The major features of BitLocker include full-volume encryption, verification of the integrity of early startup components, a robust recovery mechanism, and support for a secure decommissioning process.

Everything written to a BitLocker-protected volume is encrypted. This includes the operating system itself, and all applications and data.

This helps protect data from unauthorized access. While the physical security of servers remains important, BitLocker can help protect data whenever a computer is stolen, shipped from one location to another, or otherwise out of your physical control.

Encrypting the disk helps prevent offline attacks such as the removal of a disk drive from one computer and its installation in another in an attempt to bypass Windows security provisions, such as permissions enforced by NTFS access control lists (ACLs).

BitLocker is implemented in code in the early startup components ((master boot record (MBR), boot sector, boot manager, Windows Loader)), and as a filter driver that is an integral part of the operating system.

When BitLocker is first enabled, existing data on the volume must be encrypted. You can continue to use the computer during this process, but you might notice reduced performance during this initial encryption.

After the initial encryption is complete, using the encrypted volume causes a slight performance penalty on disk access. While highly dependent on particular hardware and usage patterns, an estimate of 3 to 5 percent is reasonable. On client systems, this is not usually noticeable to users. On heavily-loaded servers, you should evaluate the performance of the disk subsystem.

Using a BitLocker-enabled disk is transparent to the operating system and all applications.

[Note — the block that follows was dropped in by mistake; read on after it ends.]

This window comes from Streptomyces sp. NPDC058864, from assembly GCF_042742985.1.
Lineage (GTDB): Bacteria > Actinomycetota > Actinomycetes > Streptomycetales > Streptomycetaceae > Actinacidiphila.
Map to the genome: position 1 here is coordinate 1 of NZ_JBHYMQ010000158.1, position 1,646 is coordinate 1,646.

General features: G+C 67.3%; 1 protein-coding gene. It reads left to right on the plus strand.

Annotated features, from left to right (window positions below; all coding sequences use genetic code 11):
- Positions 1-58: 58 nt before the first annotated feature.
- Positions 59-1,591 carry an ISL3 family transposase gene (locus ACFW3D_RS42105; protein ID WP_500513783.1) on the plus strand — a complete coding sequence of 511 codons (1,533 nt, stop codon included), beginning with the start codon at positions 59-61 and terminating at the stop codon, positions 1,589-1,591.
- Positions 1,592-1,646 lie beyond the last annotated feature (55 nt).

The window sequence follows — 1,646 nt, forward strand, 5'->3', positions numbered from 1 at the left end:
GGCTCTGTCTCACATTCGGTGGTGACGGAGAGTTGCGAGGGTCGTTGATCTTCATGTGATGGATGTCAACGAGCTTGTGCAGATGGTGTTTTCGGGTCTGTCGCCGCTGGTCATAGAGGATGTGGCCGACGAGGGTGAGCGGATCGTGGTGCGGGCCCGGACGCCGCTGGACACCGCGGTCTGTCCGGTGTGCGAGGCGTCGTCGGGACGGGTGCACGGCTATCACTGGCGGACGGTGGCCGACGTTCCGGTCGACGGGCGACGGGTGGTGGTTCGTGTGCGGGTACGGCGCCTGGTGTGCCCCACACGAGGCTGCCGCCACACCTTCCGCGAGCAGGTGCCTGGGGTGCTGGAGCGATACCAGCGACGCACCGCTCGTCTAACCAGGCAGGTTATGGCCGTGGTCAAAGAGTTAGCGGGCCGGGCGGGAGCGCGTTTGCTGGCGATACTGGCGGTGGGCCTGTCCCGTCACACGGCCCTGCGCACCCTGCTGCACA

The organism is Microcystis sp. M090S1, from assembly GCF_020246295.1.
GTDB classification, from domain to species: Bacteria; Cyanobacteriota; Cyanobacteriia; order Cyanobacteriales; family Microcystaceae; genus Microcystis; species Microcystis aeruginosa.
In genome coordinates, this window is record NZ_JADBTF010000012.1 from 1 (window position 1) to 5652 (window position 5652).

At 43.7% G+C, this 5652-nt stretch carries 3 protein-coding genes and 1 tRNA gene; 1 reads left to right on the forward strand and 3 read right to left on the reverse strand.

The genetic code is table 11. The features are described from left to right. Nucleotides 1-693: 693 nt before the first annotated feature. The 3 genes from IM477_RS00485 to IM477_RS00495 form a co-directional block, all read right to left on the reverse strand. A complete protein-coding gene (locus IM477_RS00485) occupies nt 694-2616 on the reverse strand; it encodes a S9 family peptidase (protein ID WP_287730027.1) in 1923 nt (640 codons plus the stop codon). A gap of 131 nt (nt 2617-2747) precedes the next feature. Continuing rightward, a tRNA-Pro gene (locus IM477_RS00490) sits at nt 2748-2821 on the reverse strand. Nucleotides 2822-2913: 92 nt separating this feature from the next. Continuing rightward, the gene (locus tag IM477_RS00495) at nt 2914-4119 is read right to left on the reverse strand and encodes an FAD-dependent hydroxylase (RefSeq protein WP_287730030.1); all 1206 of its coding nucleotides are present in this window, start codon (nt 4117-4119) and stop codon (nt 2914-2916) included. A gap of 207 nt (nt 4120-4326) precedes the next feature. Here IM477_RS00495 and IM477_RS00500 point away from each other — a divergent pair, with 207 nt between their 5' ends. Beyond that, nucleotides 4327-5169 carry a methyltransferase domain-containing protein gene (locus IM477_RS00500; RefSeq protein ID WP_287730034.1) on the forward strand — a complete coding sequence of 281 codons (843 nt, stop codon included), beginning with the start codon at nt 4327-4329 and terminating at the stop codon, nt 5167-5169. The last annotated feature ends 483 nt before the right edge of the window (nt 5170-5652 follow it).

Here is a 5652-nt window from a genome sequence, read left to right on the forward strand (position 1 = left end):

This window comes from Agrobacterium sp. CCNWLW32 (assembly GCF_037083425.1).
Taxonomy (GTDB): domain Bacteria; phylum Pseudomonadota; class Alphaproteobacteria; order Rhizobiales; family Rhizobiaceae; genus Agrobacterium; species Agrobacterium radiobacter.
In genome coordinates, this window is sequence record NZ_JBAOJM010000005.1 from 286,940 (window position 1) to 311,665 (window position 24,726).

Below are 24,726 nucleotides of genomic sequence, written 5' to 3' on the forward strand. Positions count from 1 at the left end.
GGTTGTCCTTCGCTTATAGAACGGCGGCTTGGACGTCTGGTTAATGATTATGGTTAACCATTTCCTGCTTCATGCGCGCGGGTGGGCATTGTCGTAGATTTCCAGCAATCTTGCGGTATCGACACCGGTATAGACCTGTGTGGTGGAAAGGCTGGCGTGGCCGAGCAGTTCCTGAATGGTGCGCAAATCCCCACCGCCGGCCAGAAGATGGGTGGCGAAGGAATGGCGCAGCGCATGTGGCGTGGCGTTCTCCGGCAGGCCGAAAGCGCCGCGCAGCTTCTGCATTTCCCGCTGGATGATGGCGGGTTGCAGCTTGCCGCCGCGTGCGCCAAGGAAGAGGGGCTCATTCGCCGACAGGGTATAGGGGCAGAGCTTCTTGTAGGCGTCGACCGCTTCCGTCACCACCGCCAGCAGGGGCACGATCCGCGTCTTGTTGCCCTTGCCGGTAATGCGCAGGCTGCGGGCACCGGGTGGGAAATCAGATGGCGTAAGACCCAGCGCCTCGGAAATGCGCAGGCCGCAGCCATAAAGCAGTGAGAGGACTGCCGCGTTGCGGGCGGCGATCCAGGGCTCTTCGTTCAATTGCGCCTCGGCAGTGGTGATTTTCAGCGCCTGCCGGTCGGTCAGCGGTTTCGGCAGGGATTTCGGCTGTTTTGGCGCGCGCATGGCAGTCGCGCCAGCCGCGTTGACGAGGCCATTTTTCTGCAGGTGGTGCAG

For more information about the specifics of the BitLocker encryption algorithm, see AES-CBC + Elephant diffuser (http://go.microsoft.com/fwlink/?LinkId=82824).

In conjunction with the TPM, BitLocker verifies the integrity of early startup components, which helps prevent additional offline attacks, such as attempts to insert malicious code into those components.

Because the components in the earliest part of the startup process must be available unencrypted so that the computer can start, an attacker could change the code in those early startup components, and then gain access to the computer, even though the data on the disk was encrypted. Then, if the attacker gains access to confidential information such as the BitLocker keys or user passwords, BitLocker and other Windows security protections could be circumvented.

On computers equipped with a TPM, each time the computer starts, each of the early startup components (such as the BIOS, the MBR, the boot sector, and the boot manager code) examines the code about to be run, calculates a hash value, and stores the value in the TPM. Once stored in the TPM, that value cannot be replaced until the system is restarted. A combination of these values is recorded.

These recorded values can also be used to protect data, by using the TPM to create a key that is tied to these values. When this type of key is created, the TPM encrypts it, and only that specific TPM can decrypt it. Each time the computer starts, the TPM compares the values generated during the current startup with the values that existed when the key was created. It decrypts the key only if those values match. This process is called "sealing" and "unsealing" the key.

By default, BitLocker examines and seals keys to the measurements of the Core Root of Trust (CRTM), the BIOS and any platform extensions, option read-only memory (ROM) code, MBR code, the NTFS boot sector, and the boot manager. This means that if any of these items are changed unexpectedly, BitLocker will lock the drive and prevent it from being accessed or decrypted.